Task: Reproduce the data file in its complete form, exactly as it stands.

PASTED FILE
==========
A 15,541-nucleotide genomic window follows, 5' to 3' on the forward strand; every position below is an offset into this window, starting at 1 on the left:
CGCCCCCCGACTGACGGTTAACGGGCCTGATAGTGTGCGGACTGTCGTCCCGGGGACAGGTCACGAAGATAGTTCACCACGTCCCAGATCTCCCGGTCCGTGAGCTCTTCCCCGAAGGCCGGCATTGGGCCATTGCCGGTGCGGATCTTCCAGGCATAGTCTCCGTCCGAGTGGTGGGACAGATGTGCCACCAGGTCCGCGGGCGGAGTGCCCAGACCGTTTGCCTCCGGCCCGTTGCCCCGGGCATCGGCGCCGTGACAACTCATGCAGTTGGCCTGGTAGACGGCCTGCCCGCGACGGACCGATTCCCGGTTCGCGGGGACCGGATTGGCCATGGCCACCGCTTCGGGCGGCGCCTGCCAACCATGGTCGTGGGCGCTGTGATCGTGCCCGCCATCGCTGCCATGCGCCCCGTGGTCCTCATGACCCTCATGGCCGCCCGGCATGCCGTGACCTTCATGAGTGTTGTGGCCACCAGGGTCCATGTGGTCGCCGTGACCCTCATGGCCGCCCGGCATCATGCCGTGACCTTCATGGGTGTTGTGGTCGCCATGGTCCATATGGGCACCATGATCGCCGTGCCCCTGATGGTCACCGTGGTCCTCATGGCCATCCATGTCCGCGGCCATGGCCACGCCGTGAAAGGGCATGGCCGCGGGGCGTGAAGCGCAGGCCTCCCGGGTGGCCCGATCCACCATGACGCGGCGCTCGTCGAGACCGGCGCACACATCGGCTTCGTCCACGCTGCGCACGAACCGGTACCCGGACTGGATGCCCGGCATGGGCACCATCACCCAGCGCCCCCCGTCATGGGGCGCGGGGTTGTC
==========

A 15,541-nucleotide genomic window follows, 5' to 3' on the forward strand; every position below is an offset into this window, starting at 1 on the left:
CGCCCCCCGACTGACGGTTAACGGGCCTGATAGTGTGCGGACTGTCGTCCCGGGGACAGGTCACGAAGATAGTTCACCACGTCCCAGATCTCCCGGTCCGTGAGCTCTTCCCCGAAGGCCGGCATTGGGCCATTGCCGGTGCGGATCTTCCAGGCATAGTCTCCGTCCGAGTGGTGGGACAGATGTGCCACCAGGTCCGCGGGCGGAGTGCCCAGACCGTTTGCCTCCGGCCCGTTGCCCCGGGCATCGGCGCCGTGACAACTCATGCAGTTGGCCTGGTAGACGGCCTGCCCGCGACGGACCGATTCCCGGTTCGCGGGGACCGGATTGGCCATGGCCACCGCTTCGGGCGGCGCCTGCCAACCATGGTCGTGGGCGCTGTGATCGTGCCCGCCATCGCTGCCATGCGCCCCGTGGTCCTCATGACCCTCATGGCCGCCCGGCATGCCGTGACCTTCATGAGTGTTGTGGCCACCAGGGTCCATGTGGTCGCCGTGACCCTCATGGCCGCCCGGCATCATGCCGTGACCTTCATGGGTGTTGTGGTCGCCATGGTCCATATGGGCACCATGATCGCCGTGCCCCTGATGGTCACCGTGGTCCTCATGGCCATCCATGTCCGCGGCCATGGCCACGCCGTGAAAGGGCATGGCCGCGGGGCGTGAAGCGCAGGCCTCCCGGGTGGCCCGATCCACCATGACGCGGCGCTCGTCGAGACCGGCGCACACATCGGCTTCGTCCACGCTGCGCACGAACCGGTACCCGGACTGGATGCCCGGCATGGGCACCATCACCCAGCGCCCCCCGTCATGGGGCGCGGGGTTGTC